Los Angeles voters and California legislators exploring the public bank option may be breaking not just from Wall Street but from the Federal Reserve.
The Federal Reserve just eliminated municipal bonds from its list of high-quality liquid collateral assets. Banks are liable to start dumping them in favor of Treasuries and corporate bonds. The cost of credit will increase for municipal governments and decrease for corporate and financial institutions, and power and financial resources will be further shifted from the public sector to the private sector.
Taxpayers are paying billions of dollars for a swindle pulled off by the world’s biggest banks, using a form of derivative called interest-rate swaps. And the Federal Deposit Insurance Corporation has now joined a chorus of litigants suing over it.
The first of a planned three-part series on the dangers of private banking highlights government documents describing plans to confiscate the deposits of individuals as well as cities, universities, counties and pension funds when another banking crash occurs.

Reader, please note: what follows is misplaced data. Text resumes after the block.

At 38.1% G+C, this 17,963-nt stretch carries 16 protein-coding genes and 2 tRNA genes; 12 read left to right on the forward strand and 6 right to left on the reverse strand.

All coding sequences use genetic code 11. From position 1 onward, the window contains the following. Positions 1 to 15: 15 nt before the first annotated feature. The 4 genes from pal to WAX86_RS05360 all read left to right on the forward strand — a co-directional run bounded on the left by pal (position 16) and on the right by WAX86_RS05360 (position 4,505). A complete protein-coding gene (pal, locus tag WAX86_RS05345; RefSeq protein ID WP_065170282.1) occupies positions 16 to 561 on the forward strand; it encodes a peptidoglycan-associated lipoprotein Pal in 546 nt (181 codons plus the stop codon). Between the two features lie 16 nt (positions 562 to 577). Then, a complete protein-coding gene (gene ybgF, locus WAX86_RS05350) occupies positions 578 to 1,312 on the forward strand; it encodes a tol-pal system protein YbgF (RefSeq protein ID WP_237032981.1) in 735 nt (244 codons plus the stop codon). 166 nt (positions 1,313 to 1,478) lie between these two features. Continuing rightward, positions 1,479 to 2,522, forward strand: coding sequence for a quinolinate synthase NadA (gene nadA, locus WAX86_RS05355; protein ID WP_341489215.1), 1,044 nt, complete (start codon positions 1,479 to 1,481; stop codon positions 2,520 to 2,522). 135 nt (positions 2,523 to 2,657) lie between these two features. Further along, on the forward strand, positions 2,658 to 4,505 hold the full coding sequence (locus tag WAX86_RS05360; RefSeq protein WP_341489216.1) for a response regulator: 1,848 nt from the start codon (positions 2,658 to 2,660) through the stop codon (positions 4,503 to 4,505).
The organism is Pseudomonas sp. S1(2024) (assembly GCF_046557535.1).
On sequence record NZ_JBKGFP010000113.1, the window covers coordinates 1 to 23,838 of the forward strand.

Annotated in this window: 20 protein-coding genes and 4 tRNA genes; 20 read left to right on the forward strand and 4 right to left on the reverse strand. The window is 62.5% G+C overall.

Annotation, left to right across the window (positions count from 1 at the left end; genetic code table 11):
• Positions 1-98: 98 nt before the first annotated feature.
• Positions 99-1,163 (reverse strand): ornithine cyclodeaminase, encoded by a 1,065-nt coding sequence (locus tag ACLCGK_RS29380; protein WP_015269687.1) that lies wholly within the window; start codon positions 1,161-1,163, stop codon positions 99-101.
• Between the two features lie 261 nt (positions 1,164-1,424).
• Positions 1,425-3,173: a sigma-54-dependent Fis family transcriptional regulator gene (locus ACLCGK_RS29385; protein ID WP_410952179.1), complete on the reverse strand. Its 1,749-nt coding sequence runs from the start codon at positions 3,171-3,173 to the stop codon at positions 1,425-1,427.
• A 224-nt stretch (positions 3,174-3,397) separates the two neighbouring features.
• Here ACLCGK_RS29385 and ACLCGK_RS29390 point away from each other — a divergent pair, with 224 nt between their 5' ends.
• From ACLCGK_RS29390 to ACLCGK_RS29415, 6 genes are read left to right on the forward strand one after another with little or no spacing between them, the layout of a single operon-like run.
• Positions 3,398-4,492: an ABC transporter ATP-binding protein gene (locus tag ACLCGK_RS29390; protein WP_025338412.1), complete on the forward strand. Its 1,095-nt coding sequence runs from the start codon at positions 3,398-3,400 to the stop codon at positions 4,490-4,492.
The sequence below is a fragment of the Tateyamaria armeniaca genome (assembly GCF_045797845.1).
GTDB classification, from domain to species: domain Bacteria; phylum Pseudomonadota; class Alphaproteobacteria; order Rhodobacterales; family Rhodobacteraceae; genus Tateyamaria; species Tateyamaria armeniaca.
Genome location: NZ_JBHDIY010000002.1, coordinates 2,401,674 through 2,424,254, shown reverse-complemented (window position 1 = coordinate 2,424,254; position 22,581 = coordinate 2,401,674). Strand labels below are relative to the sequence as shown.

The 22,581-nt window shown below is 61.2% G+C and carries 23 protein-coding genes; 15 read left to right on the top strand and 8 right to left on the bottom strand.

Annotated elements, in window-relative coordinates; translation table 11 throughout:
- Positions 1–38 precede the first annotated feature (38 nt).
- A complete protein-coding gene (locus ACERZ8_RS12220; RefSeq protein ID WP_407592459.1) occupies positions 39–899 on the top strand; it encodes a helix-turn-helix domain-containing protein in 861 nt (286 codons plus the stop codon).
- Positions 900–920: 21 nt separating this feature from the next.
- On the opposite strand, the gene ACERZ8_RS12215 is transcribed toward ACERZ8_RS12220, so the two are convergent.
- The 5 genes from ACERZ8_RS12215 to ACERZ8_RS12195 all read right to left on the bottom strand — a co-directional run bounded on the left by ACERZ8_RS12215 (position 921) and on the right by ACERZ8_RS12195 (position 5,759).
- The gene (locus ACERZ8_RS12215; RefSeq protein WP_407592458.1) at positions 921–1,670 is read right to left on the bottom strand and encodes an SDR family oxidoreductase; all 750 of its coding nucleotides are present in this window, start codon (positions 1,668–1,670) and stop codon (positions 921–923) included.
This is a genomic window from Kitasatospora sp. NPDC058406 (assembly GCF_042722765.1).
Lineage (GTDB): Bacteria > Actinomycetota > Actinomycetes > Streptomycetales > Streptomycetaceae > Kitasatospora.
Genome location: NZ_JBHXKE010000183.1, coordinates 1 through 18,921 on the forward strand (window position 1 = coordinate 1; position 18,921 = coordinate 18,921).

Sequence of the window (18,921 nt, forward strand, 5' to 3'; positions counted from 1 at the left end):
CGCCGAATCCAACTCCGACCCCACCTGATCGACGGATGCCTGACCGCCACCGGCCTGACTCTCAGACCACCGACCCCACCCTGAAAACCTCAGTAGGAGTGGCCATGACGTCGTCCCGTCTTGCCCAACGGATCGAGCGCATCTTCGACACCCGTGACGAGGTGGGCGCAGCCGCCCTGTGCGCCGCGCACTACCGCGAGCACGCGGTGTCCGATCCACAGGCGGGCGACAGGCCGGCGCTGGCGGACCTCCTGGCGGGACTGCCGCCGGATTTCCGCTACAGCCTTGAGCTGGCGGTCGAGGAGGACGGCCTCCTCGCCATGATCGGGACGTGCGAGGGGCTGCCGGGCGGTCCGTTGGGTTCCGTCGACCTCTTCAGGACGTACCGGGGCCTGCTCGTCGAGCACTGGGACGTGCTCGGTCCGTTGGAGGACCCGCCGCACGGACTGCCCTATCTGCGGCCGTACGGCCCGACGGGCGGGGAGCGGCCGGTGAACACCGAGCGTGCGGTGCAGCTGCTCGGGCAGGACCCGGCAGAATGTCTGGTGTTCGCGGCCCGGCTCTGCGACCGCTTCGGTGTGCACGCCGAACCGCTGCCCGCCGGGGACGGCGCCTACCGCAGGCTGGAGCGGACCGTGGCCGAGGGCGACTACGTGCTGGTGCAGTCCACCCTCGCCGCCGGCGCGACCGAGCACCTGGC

The new rules for keeping the too-big-to-fail banks alive allow for the use of creditor funds, including uninsured deposits, to recapitalize failing banks. In the event of another crisis, access to your money would depend on the security of the FDIC. The question, then, is how reliable is the FDIC?
With taxpayer bailouts no longer an option, a major derivatives crisis could transfer money currently held by state and local governments and citizens -- secured and unsecured, insured and uninsured -- into the hands of derivative claimants.
Confiscating customer deposits in Cyprus banks was not a one-off, desperate idea of a few eurozone “troika” officials scrambling to salvage their balance sheets. A joint paper by the U.S. Federal Deposit Insurance Corporation and the Bank of England, dated Dec. 10, 2012, shows these plans have been long in the making.
Few voices in the regulatory community called for the expulsion of derelict executives and the means to force banks to lend bailout money to the public amid the 2008 financial crisis. Former FDIC Chairman Sheila Bair was among them.Few voices in the regulatory community called for the expulsion of derelict executives and the means to force banks to lend bailout money to the public.
The presidential campaign got a jolt this week with an uplifting jobs report and a big debate win for Mitt Romney. The falling unemployment numbers released Friday have skeptics wondering whether unemployment could have dropped 0.3 percentage points last month, just in time for President Obama's campaign to tout it. The "Left, Right & Center" panelists dissect the implications of these matters and more on this week's program.